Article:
WP 34S > WP 31S

04052014, 07:15 PM
Post: #269




RE: WP 34S > WP 31S
(04042014 08:46 AM)walter b Wrote:(04042014 08:00 AM)Paul Dale Wrote: I'd prefer an unlimited stackAn unlimited stack has a significant drawback: there's no top level which can be repeated. IMHO, 8 levels are a nice practical compromise connecting the best of two worlds. Okay, this may be a radical suggestion, but I have given it some thought and I think it would be marvelous. So here it goes. The convenience of the toplevelreplication is largely (or exclusively) due to the following fact: when levels y,z,t (or y,z,t,a,b,c,d) have the same value (probably different from x), and if any binary operation (let us say multiplication y*x) is performed on x & y, then the answer y*x is placed in x, while y stays unchanged. In fact, some binary operations such as Delta% and %T (percentage of total) have standard RPN implementations that put the answer in x while leaving y undisturbed, because this is often more convenient. The same behavior is very useful in other contexts, precisely when toplevelreplication comes in handy. How could these advantages be realized without toplevelreplication? Well, they could easily be achieved if we could "force" a binary operation such as multiplication * to behave in the manner that Delta% or %T behave. Therefore, corresponding to, say, ordinary multiplication * there should be a different binary operation # that, applied to the stack, leaves y unchanged while placing the product y*x in x. For instance, Horner's algorithm to evaluate pz^2 + qz + r would read Code:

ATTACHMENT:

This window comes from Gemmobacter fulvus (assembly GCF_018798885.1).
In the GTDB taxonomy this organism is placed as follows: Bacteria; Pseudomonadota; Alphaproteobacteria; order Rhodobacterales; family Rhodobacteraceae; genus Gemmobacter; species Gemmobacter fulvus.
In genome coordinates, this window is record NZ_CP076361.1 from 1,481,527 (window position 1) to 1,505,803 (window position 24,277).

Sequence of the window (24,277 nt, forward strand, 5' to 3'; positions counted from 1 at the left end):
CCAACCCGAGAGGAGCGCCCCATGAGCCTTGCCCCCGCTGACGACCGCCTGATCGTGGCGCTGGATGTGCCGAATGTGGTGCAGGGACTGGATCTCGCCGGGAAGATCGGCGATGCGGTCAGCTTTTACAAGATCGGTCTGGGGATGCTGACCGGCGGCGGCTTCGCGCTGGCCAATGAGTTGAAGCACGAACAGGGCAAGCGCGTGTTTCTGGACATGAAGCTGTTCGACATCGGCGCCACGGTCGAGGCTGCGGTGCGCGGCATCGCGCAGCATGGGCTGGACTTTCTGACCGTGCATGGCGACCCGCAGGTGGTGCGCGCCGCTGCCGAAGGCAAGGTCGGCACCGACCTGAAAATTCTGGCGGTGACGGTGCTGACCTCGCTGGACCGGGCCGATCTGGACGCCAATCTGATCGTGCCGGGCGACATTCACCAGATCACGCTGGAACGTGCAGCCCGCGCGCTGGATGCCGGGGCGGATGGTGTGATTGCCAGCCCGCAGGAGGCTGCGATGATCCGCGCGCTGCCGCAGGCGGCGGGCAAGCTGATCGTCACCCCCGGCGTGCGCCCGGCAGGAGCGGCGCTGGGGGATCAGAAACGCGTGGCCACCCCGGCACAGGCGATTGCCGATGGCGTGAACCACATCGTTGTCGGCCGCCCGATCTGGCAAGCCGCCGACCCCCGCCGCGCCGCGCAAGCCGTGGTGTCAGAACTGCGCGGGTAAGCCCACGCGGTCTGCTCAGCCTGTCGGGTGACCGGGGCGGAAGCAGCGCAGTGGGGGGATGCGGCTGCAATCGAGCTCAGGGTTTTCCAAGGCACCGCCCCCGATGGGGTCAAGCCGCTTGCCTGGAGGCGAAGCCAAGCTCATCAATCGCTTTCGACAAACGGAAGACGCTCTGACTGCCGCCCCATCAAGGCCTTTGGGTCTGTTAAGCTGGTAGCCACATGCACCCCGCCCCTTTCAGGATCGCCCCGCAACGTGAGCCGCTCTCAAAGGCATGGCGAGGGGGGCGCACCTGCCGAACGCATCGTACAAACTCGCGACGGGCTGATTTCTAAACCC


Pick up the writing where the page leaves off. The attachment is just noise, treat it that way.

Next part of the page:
This will leave the answer in x and the original value r in y. Internally, every regular binary operation such as +, , *, / , ^, etc, would have a counterpart that leaves y undisturbed. More esoteric functions such as nCr (combinations) may perhaps not be worth the effort of being given a counterpart. The trick would be using the regular operation * as well as # in a sensible manner in practice. Here I offer some ideas: A semilong press of the * key (say, at least 0.5s but less than 1s) would call the function # instead of * (while >1s would NULL). An alternative idea is using flags. There could be a single flag that changes the default behavior of binary operations to act as I have explained. A much better idea would be having a separate flag for each operation. A simple SF* or CF* would enable or disable the new behavior for the multiplication operation *. Perhaps even better, pressing the corresponding key * for 0.5s would have the effect of *toggling* the flag, so subsequent uses of the key would have the opposite behavior. There could also be a global flag disabling this new behavior to avoid confusing users unfamiliar with it. For me, the motivation is to have a uniform way to deal with all binary functions that may or may not leave y undisturbed at the user's choice. Perhaps these ideas can materialize in the 43s, which I would absolutely rather have an infiniteheight stackthe lack of toplevel replication seems a weak argument to have a fixedheight stack. SuperNumero 

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